Auburn woman says her land was illegally excavated
Town officials and local police are investigating claims that a construction company contracted by the town excavated and dumped debris on private property. (COURTESY)
AUBURN — Police and town officials are investigating a complaint from a local woman who says a town-contracted construction firm excavated gravel and timber and dumped debris on private land the town mistakenly believed to be vacant.
Geraldine Silva owns 30 acres of land on Chester Turnpike, according to her attorney, Mark Morrissette, who said that in 2012 she found out that JH Rolfe Construction Co., owned by former Auburn road agent John Rolfe, had excavated gravel and timber, removed an old stonewall used to mark the property, left a large hole and dumped debris.
"After being confronted, the contractor suggested that the current road agent and other town officials gave him permission to excavate because the land was believed vacant. I don't know if town officials are involved, but this whole thing is curious, and I am going to pursue it," Morrissette said.
Rolfe did not respond to requests for comment.
Town Administrator William Herman said that as far as he knows, the town has never given construction companies contracted by the town permission to excavate materials off land believed to be vacant. Herman said Rolfe has done road work for the town for decades.
"This is a dispute between two private individuals," Herman said of Rolfe and Silva. He added, "(Silva's land) is listed on the tax map as owner unknown. I have no idea if (Rolfe) was told they could gather materials there or not. It's being dealt with by town officials, the Town Council and legal counsel," Herman said.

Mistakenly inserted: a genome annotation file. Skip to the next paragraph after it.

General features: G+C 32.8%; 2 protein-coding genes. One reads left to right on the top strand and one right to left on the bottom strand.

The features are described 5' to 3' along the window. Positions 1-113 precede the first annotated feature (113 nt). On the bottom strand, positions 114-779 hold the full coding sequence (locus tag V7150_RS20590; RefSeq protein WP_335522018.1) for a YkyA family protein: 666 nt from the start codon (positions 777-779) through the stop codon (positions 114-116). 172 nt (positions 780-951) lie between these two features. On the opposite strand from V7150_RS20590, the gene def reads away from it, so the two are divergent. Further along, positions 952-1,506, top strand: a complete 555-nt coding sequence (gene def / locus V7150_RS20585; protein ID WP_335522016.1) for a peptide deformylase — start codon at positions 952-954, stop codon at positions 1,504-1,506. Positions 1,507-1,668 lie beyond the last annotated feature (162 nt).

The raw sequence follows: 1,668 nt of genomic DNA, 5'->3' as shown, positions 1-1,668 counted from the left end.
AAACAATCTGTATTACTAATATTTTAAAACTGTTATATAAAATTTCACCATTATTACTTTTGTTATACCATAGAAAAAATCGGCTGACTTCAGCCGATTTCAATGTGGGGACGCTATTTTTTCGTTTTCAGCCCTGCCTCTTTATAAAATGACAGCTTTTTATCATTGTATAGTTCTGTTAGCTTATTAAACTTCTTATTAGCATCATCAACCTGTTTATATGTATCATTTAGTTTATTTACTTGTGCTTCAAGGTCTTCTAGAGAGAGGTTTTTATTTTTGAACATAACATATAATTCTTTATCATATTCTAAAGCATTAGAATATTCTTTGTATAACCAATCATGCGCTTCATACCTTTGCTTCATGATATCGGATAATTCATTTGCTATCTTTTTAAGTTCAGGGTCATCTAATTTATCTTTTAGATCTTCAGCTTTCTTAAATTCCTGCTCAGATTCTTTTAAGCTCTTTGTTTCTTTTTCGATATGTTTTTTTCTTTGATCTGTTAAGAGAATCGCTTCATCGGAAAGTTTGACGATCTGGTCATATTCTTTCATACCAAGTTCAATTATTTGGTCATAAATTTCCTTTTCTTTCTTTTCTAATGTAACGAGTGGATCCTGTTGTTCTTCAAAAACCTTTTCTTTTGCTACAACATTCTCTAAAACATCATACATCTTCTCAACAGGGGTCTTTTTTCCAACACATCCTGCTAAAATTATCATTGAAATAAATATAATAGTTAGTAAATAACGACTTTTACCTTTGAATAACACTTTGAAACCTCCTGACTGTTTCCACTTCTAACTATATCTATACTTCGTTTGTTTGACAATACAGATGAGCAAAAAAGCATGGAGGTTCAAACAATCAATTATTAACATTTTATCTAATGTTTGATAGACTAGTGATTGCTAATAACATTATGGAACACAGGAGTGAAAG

Morrissette, who has sent multiple letters to the town on behalf of Silva, said he strongly disputes the notion that the land was vacant or that taxes have gone unpaid, and called the town's response, which denied any responsibility, to his complaints curious.Herman said that since the land was listed as owner unknown, no taxes on the land have been collected, which could result in the land being foreclosed upon."
My client has never missed a tax payment and takes strong objection to the notion that she has," Morrissette said.
He added that Silva is listed as the owner of the property in a survey performed in the 1990s and is on record as the owner in the Rockingham County Registry of Deeds.
Current Road Agent Mike Dross refused to comment on whether he gave Rolfe permission to excavate Silva's land.
"These are all allegations. We're trying to find out what is going on. If there are any problems with the town we will straighten them out and work them out, but I can't comment on an ongoing thing," Dross said.
Auburn Police Chief Edward Picard said police are also looking into the situation and could not comment because it was an active investigation.
"As far as illegal dumping, that is absolutely something that should be pursued by local authorities, and if they can't pursue, they should pass it off to county officials," Morrissette said.
According to Morrissette, when Silva found Rolfe excavating her property he told her that he had permission from the town because the land was listed as vacant. Within days of that conversation, not only was the damage done not repaired, but also debris, including tires, had been dumped on the property.
"I do know for a fact that Mr. Rolfe or his company are responsible. There was no denial from him that he was responsible when he spoke to my client. He called her to discuss it and said he would remove the debris, and the way it sits now, it appears to be cleared and filled in. But I am not sure it is all gone," Morrissette said.
With roughly $40,000 worth of damage done to Silva's property, Morrissette said he is investigating the relationship between the town and Rolfe to determine whether he did actually have permission from the town to excavate. To that end, he has filed several right to know requests with the town.
"I will give everyone a reasonable time to respond, and if they don't, I will sue. There are a lot of questions that need to be answered here," he said.
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